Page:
Why I Wrote a Book About The Unheralded Genius in Michael Bay’s Films

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About two years ago, I wrote a book on the films of Michael Bay. This unauthorized critical examination saw release in November 2014 under the title MICHAEL F-ING BAY: The Unheralded Genius in Michael Bay’s Films. I knew I was throwing down a gauntlet with a provocative title like that and the reaction to that mere declaration. One troll kept loudly accusing me of writing the book so Michael Bay would hire me. He must have really liked this joke because he made it on several posts, across many websites that carried the announcement of my book. (The Broken Projector was one such outlet and I had a very interesting conversation with Scott Beggs about the book.) This suggested to me that not only did he have no understanding of how Hollywood worked, he almost certainly hadn’t read the book.

That question “Why would someone write a book about Michael Bay?” has come up again now that I’m in the middle of a push to get my book at least 50 reviews on Amazon. I even dropped the Kindle price to $2.99 for just this week as an incentive. (There, shameless plug done.) And perhaps, it might make the book more attractive to some of you if I discuss a few of the motivations behind it.

The real genesis of the book came Summer 2014, when I saw a lot of people on Twitter talking about going to see the latest Transformers film despite being certain it was terrible. (That’s somewhat amusing when contrasted with the latest Ghostbusters conversation, where you can get into a fight with a Ghost-Bro who hasn’t seen the film and STILL is certain it’s terrible.) Unsurprisingly, these people walked out of the film with their assumptions confirmed and somewhat disingenuously acted shocked at how much they disliked it.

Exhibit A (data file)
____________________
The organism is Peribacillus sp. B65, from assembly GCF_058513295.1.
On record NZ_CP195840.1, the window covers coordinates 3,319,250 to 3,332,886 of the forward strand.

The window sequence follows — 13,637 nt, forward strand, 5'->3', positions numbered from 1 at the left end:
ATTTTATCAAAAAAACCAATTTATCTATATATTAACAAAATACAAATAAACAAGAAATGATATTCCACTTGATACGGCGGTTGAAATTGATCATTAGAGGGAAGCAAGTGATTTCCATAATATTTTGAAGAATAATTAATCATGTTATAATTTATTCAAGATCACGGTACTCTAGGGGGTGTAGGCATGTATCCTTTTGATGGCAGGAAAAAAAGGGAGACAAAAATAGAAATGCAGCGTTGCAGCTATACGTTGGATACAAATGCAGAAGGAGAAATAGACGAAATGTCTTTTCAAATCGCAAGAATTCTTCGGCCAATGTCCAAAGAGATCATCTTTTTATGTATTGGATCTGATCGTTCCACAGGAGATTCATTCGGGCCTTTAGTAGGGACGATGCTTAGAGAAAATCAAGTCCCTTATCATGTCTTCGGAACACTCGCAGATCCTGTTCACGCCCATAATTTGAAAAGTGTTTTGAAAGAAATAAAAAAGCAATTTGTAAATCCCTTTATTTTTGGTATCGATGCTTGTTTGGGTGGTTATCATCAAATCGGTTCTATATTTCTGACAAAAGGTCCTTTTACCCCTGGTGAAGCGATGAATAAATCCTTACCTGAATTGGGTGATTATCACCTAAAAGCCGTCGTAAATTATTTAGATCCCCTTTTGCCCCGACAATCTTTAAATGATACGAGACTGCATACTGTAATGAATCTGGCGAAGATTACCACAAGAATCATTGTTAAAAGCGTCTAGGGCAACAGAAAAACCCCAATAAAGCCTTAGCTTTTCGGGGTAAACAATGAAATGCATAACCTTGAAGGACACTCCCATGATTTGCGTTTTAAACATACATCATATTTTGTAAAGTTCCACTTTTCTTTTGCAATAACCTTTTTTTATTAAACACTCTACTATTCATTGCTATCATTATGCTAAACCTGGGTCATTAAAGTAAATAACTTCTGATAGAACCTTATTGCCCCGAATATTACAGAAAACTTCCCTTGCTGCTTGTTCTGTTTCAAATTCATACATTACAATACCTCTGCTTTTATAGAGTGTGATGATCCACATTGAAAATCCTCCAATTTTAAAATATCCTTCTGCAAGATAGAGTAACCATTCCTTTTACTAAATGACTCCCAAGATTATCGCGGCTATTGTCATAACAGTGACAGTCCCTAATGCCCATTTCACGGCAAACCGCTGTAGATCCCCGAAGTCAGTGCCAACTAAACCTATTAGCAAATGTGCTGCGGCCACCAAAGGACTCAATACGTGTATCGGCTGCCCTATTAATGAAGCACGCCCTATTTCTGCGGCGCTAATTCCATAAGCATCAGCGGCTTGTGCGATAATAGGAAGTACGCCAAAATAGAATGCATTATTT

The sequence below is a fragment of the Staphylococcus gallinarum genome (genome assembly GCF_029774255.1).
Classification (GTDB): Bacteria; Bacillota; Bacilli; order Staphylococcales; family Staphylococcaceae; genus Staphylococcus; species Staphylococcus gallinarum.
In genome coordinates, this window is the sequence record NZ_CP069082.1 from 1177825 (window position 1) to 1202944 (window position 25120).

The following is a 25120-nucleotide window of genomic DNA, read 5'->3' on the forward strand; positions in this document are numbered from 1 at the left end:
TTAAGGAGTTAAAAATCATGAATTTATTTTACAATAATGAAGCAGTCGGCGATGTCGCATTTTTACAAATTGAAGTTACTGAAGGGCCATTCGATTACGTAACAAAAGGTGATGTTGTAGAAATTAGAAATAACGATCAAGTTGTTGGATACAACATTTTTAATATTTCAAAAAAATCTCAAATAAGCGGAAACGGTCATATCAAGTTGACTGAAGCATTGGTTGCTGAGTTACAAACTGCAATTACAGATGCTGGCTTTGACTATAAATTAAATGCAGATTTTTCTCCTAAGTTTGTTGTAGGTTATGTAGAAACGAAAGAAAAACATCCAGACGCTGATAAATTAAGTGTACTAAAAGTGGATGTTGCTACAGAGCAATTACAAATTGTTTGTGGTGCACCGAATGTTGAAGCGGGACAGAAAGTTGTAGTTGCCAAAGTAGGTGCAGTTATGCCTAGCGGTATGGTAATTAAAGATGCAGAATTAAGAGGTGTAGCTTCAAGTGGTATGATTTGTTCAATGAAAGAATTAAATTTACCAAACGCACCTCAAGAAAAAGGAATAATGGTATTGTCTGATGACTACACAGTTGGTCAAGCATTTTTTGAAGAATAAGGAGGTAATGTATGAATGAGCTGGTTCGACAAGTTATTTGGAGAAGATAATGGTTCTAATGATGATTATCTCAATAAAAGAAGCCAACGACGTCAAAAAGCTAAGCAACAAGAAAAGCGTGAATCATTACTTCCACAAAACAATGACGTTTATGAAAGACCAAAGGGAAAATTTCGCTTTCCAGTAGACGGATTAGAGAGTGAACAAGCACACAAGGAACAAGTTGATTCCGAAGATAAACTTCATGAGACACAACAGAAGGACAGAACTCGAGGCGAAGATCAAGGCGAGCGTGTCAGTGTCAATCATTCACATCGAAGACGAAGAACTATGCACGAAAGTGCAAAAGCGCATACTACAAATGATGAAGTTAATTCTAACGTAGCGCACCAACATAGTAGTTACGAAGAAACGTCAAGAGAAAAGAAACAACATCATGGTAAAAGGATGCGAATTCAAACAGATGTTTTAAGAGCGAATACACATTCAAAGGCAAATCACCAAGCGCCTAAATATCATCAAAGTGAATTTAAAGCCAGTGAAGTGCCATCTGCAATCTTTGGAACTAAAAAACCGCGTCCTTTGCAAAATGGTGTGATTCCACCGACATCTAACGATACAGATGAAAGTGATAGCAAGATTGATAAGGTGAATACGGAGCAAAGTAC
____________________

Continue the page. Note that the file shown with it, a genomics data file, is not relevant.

I won’t say I felt bad for Bay, but I briefly considered that perhaps his audience was seeing in his films what they wanted to see. So as an experiment, I resolved to view Transformers: Age of Extinction with not only an open mind, but one that gave him the same benefit of the doubt that Hitchcock and Scorsese are afforded when their films are dissected in film school. Some have described that as a “devil’s advocate” approach, but I feel that tag would be more apt if I was merely defending a surface-level examination of the films. My effort was to presume that there was always deeper and deliberate subtextual meaning behind every choice.

The result was a post that became one of my most popular of all time, wherein I deemed T: AOE “the most brilliant and politically subversive film you’ll see all year.” If you examine the work properly, it’s easy to discern that Bay has made the robots the antagonists, and the presumed villain of the story – a defense contractor played by Kelsey Grammer – is actually the guy we should be empathizing with. He’s the only one with any sense, and he ends up murdered in cold blood by Optimus Prime. Along the way, Bay finds time to use this all as a metaphor for the Iraq War and the result is a film whose message is the complete inverse of what one sees if they watch it only as a giant robot battle. Indeed, I claimed:

It’s impossible not to interpret AGE OF EXTINCTION as two brilliant deconstructionists jam-banding on an action movie specifically designed to burn the house down. This is Kruger and Bay as Bialystock and Bloom, dropping “Springtime for Hitler” on an unsuspecting crowd like it’s an atom bomb. And appropriately, the soundtrack of the damned can only be provided by Imagine Dragons.